Right now, a patient might be legally dead in Nevada, New York, or Virginia (where consent is not required). But that same patient might not be legally dead in California, Kansas, or Montana (where consent is required and might be refused).

This variability is intolerable. It is “unconscionable” for different jurisdictions to treat death differently. The legislative history of the Uniform Determination of Death Act (UDDA) is replete with statements about the importance of uniformity. For example, the President’s Commission for the Study of Ethical Problems in Medicine and Biomedical and Behavioral Research emphasized the importance of eliminating the “harm that is risked by diversity”.

In fact, the commission felt so strongly about the importance of uniformity that it was tempted to propose that the federal government enact a statute to preempt the field and take the matter away from the states. In short, consistency among jurisdictions is paramount on “an issue as important as determining when a human being has died”.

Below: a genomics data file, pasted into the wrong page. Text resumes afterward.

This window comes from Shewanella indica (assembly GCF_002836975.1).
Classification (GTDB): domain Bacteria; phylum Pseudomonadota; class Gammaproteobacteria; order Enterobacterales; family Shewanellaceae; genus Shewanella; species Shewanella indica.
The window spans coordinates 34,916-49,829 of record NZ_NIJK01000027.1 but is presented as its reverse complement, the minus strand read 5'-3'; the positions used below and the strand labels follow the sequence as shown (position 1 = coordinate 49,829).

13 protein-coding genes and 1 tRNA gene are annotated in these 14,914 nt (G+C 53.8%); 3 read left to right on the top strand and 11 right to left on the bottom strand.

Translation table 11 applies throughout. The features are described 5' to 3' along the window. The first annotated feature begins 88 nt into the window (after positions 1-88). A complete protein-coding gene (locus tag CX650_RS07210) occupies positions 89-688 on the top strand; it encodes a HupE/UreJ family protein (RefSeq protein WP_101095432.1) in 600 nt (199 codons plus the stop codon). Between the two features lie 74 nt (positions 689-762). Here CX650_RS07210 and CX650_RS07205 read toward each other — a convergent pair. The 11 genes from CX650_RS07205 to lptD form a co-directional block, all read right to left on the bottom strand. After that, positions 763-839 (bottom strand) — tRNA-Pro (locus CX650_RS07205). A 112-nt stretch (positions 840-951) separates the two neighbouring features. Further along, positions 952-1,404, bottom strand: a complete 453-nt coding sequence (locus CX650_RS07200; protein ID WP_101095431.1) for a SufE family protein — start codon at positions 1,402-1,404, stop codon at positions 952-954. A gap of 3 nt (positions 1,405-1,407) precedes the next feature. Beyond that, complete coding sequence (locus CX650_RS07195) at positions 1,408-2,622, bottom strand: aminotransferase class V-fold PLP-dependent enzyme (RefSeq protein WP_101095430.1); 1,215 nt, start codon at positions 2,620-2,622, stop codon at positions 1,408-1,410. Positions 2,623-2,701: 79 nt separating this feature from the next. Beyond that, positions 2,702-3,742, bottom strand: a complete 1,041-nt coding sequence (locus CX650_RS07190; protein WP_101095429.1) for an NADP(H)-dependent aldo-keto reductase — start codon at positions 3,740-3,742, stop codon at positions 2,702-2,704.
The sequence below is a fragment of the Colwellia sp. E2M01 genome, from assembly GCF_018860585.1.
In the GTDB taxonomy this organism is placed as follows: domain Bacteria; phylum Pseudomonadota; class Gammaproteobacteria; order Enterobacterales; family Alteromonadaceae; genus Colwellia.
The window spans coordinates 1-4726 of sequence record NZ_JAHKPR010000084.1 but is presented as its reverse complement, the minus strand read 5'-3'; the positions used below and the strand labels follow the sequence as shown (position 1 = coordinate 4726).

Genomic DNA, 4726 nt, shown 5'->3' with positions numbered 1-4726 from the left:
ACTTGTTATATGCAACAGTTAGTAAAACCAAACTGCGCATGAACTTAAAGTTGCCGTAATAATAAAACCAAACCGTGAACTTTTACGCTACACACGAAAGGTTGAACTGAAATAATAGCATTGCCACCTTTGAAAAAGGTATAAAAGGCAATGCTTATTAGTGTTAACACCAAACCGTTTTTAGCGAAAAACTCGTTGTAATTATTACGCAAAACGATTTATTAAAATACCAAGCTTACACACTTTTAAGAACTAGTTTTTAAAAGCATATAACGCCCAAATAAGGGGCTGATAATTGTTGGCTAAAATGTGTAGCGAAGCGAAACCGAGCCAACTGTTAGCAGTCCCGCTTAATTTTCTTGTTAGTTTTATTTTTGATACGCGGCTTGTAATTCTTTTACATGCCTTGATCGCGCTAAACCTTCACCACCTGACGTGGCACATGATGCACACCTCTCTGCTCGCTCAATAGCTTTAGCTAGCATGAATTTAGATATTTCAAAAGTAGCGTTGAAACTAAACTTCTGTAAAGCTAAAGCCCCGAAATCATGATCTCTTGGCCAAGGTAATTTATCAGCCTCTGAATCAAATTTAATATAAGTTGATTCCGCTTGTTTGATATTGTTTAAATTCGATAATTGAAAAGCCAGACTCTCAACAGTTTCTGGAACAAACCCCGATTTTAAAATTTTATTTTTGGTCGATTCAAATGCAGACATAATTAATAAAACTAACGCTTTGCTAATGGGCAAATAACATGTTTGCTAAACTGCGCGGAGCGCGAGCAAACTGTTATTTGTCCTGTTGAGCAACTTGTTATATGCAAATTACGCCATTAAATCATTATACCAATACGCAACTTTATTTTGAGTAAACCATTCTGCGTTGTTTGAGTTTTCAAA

Furthermore, nonuniformity reduces credibility and trust, because it makes the determination of death seem uncertain and fallible. Even Berkowitz and Garrett worry about sending “mixed messages”. A disordered legal framework leads to a climate of general uncertainty, shaking public confidence.

The UDDA did not address consent to brain death testing. But because of growing variability, I recently joined several leading neurologists to recommend amending the UDDA to add this language: “Reasonable efforts should be made to notify a patient’s legally authorized decision-maker before performing a determination of death by neurologic criteria, but consent is not required to initiate such an evaluation”.